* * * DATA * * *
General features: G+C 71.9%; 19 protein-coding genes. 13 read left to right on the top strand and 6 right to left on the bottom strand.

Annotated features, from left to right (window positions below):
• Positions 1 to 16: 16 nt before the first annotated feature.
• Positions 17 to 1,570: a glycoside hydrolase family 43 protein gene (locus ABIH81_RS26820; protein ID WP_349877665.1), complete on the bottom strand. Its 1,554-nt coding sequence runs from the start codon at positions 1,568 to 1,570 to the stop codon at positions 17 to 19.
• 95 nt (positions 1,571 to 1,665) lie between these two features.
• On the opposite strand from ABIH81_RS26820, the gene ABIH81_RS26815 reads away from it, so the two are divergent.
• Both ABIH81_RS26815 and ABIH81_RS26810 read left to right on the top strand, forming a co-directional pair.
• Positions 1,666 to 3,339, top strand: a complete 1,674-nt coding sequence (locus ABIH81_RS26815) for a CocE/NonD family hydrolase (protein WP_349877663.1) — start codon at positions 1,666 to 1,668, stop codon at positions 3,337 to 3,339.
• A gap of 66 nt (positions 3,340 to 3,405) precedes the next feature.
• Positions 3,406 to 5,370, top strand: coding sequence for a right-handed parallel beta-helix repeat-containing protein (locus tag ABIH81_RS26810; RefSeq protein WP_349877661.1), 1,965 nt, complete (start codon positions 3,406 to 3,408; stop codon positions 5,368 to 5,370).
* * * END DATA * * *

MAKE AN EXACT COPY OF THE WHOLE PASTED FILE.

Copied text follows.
General features: G+C 71.9%; 19 protein-coding genes. 13 read left to right on the top strand and 6 right to left on the bottom strand.

Annotated features, from left to right (window positions below):
• Positions 1 to 16: 16 nt before the first annotated feature.
• Positions 17 to 1,570: a glycoside hydrolase family 43 protein gene (locus ABIH81_RS26820; protein ID WP_349877665.1), complete on the bottom strand. Its 1,554-nt coding sequence runs from the start codon at positions 1,568 to 1,570 to the stop codon at positions 17 to 19.
• 95 nt (positions 1,571 to 1,665) lie between these two features.
• On the opposite strand from ABIH81_RS26820, the gene ABIH81_RS26815 reads away from it, so the two are divergent.
• Both ABIH81_RS26815 and ABIH81_RS26810 read left to right on the top strand, forming a co-directional pair.
• Positions 1,666 to 3,339, top strand: a complete 1,674-nt coding sequence (locus ABIH81_RS26815) for a CocE/NonD family hydrolase (protein WP_349877663.1) — start codon at positions 1,666 to 1,668, stop codon at positions 3,337 to 3,339.
• A gap of 66 nt (positions 3,340 to 3,405) precedes the next feature.
• Positions 3,406 to 5,370, top strand: coding sequence for a right-handed parallel beta-helix repeat-containing protein (locus tag ABIH81_RS26810; RefSeq protein WP_349877661.1), 1,965 nt, complete (start codon positions 3,406 to 3,408; stop codon positions 5,368 to 5,370).